Monday, September 22, 2008

Goldfish bowl

A few posts back I posted a bit of writing about a vision - if you will - that I had while meditating (yeah, I'm one of those guys). That sitting was inspiration for me to create a kinetic sculpture. Here are some early sketches of my idea:

The idea is to create a sculpture that in a way is like a giant Weeble or Bozo Clown Bopper (in principle, at least - Weebles wobble but the don't fall down). A goldfish bowl will sit on top of a rounded, bottom-heavy stand. To one side, a motor will raise and drop a hammer (probably made out of rubber; if not, out of some other soft material), which will fall to hit the side of the bowl, causing the whole sculpture to wobble about. Somewhere in the piece I hope to have a light, normally turned ON, connected to a tilt switch, that will flicker ON and off when the sculpture is moving (a tilt switch is an electronic component with moving parts inside that will complete and break circuits depending on the orientation of the switch). I am not sure yet whether or not I want the lamp to be hanging above the bowl or to be illuminating the water from below. The hammer will hit the bowl most likely 1 or 2 times every minute (maybe even less, like once every two minutes - it will all depend on the wobble). The whole sculpture will be plugged into the wall to get its power.

This piece is about the difficulties I have in finding calm in my life. The goldfish bowl is an inspiration taken from the shark tank vision, a moment of almost total control over my peace of mind. The literal imbalance of the piece is the imbalance of my emotions and thoughts. The hammer will swing consistently but slowly, allowing the object to come to a rest and for the light to stop flickering before upsetting the balance once again.


"Bang" by Jim Woodring. An exemplary case of comic art. Or an exemplary case of comic art inspired art? I dunno.
*Swoon* "My hero."

Saturday, September 13, 2008

"Play Date"

By Jim Woodring

Shark tank

I saw a cylindrical tank of water, made out of clear glass, diameter roughly 10 feet, height roughly 8 feet. In the water was a large shark, almost featureless, no telling signs of what kind of shark it was. Also in the water was me, although I was not seeing from the perspective of the diver-self in the tank, but from some point outside of the tank, some other self. The tank sat in a blank grey void.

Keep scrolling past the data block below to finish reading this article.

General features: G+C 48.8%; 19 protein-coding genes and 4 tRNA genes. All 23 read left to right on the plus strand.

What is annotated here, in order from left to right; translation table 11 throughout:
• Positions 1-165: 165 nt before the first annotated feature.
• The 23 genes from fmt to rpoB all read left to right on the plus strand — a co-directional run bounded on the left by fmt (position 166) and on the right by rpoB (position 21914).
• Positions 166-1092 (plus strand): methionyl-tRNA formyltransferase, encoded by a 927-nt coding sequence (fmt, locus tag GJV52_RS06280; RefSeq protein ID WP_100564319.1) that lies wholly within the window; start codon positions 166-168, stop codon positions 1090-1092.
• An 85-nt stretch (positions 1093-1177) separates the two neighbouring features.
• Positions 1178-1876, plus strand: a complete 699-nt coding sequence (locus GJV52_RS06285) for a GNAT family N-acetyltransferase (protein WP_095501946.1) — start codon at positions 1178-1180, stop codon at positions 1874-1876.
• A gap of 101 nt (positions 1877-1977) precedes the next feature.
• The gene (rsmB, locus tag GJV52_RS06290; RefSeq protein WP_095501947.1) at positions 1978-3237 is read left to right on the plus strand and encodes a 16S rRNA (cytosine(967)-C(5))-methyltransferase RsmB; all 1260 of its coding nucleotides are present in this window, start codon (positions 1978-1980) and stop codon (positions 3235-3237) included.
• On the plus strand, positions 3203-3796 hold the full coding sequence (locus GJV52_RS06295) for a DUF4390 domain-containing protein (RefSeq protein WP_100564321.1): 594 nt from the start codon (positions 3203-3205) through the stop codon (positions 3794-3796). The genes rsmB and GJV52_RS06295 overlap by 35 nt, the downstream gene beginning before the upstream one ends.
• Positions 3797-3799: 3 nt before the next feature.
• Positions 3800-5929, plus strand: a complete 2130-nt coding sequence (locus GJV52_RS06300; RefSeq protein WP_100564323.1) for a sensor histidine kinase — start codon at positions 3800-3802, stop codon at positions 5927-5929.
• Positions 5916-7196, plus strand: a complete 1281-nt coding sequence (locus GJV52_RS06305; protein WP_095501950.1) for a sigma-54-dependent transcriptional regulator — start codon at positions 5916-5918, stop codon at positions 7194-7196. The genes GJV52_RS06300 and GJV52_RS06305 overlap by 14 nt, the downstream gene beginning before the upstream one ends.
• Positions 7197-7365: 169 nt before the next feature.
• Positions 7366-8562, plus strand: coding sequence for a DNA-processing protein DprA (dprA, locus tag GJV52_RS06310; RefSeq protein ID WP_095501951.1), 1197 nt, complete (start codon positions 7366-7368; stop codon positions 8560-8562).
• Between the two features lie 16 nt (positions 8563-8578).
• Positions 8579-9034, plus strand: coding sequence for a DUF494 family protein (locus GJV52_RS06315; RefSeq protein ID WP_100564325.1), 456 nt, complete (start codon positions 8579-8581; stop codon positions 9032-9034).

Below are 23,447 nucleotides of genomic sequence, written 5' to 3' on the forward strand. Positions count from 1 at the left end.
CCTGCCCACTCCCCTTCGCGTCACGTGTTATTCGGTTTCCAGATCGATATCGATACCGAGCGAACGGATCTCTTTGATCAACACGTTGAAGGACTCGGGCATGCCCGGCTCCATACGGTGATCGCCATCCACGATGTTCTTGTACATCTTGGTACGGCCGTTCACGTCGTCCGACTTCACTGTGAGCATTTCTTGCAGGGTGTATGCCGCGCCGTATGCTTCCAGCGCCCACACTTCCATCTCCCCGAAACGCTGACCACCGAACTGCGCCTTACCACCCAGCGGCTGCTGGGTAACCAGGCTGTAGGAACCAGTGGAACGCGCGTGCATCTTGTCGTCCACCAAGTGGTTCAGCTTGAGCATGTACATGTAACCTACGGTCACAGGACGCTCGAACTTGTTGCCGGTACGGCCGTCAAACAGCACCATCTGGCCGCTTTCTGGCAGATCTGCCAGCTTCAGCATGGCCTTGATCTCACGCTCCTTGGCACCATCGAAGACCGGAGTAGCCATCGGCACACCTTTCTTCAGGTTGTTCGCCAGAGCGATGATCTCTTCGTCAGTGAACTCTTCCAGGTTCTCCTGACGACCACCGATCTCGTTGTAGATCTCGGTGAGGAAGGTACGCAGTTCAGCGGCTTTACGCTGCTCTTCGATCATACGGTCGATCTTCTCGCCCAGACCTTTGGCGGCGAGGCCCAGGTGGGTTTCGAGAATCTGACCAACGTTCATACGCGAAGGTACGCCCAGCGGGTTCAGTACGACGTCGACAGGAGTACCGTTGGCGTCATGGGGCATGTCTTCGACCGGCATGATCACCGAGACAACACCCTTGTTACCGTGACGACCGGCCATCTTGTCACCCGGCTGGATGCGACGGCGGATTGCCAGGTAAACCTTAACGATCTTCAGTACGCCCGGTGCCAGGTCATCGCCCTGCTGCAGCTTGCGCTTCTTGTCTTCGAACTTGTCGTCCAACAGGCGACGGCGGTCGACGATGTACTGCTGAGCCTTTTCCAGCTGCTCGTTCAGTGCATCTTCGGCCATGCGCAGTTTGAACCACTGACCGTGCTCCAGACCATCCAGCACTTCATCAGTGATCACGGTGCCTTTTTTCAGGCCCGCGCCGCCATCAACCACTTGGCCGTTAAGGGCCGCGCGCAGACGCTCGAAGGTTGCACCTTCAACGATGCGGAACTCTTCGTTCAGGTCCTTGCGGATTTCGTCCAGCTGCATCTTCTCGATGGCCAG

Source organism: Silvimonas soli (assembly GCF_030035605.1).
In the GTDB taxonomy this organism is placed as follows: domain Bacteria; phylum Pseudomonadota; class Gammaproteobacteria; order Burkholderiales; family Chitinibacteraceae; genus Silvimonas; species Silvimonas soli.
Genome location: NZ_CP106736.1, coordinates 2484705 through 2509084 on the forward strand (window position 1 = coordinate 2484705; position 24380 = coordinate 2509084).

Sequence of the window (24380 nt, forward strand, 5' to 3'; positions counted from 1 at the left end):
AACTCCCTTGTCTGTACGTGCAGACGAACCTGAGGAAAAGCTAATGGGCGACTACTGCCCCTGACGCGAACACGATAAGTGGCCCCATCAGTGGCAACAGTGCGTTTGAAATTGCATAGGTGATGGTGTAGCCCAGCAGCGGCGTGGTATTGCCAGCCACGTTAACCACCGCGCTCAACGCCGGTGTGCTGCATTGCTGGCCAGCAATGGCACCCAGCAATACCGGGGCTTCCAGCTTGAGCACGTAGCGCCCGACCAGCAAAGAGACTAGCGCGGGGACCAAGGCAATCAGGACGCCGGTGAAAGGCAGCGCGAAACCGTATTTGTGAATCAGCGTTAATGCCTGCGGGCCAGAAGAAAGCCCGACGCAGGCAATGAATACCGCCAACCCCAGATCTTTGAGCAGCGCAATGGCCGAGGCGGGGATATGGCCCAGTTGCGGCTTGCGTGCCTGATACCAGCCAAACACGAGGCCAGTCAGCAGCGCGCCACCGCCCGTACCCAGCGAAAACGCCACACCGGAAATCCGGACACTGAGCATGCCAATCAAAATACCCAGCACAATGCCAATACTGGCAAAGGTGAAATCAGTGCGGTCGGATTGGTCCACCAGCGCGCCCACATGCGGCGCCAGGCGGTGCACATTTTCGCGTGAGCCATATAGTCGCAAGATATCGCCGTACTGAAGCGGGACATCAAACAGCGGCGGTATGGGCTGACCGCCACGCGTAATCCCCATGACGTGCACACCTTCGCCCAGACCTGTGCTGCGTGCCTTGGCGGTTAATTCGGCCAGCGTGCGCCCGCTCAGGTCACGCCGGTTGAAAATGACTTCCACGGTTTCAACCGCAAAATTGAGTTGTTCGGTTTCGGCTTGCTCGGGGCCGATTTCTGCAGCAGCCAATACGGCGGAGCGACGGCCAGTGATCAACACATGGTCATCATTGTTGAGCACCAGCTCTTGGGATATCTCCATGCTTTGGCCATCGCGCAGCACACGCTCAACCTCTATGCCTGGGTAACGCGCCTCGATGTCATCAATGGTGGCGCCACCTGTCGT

The shark was extremely irritated and thrashed about uncontrollably, biting with teeth and scratching with skin. There was no blood, no carnage, only a strong feeling of panic, pain, and discomfort. I could sense these feelings coming from both my diver self and the shark. Although the self outside of the tank could see clearly, the self in the tank could not; the water was too muddy and murky. The water was also extremely sugary, and the taste of this sugar water in the diver-self’s mouth was strong and unpleasant.
After taking all of this information, I realized that I may be able to control this reality.
Instead of making the shark, mud, and sugar disappear, a simple and straightforward solution to my problems, I saw that there must have been a reason that these things were present in the first place, and decided to act differently. I started to increase the size of the tank, by tens, hundreds, thousands, millions of times its original size. My point of view outside of the tank became useless – there wasn’t any outside of the tank anymore. I took the eyes of the diver, and the two selves became one.
The water had also grown in volume to fill the tank, but the dirt and sugar had not. The same amount as from the original tank had stayed in this tank, and so had dispersed throughout the huge volume of water. I could see clearly, and the water seemed pure and clean.
The one shark had become three. I could sense them at the bottom of the tank, swimming around one another. Their actions were slower, calmer, and more natural than the first shark. They no longer filled me with a sense of anxiety. I knew of the danger they possessed, but I had accepted them as part of the tank. I regarded them almost as one would regard dogs, and allowed them to come to the top of the tank to swim around me.
I did not leave my area at the top of the tank, and unless allowed otherwise, the three sharks stayed in their place at the bottom.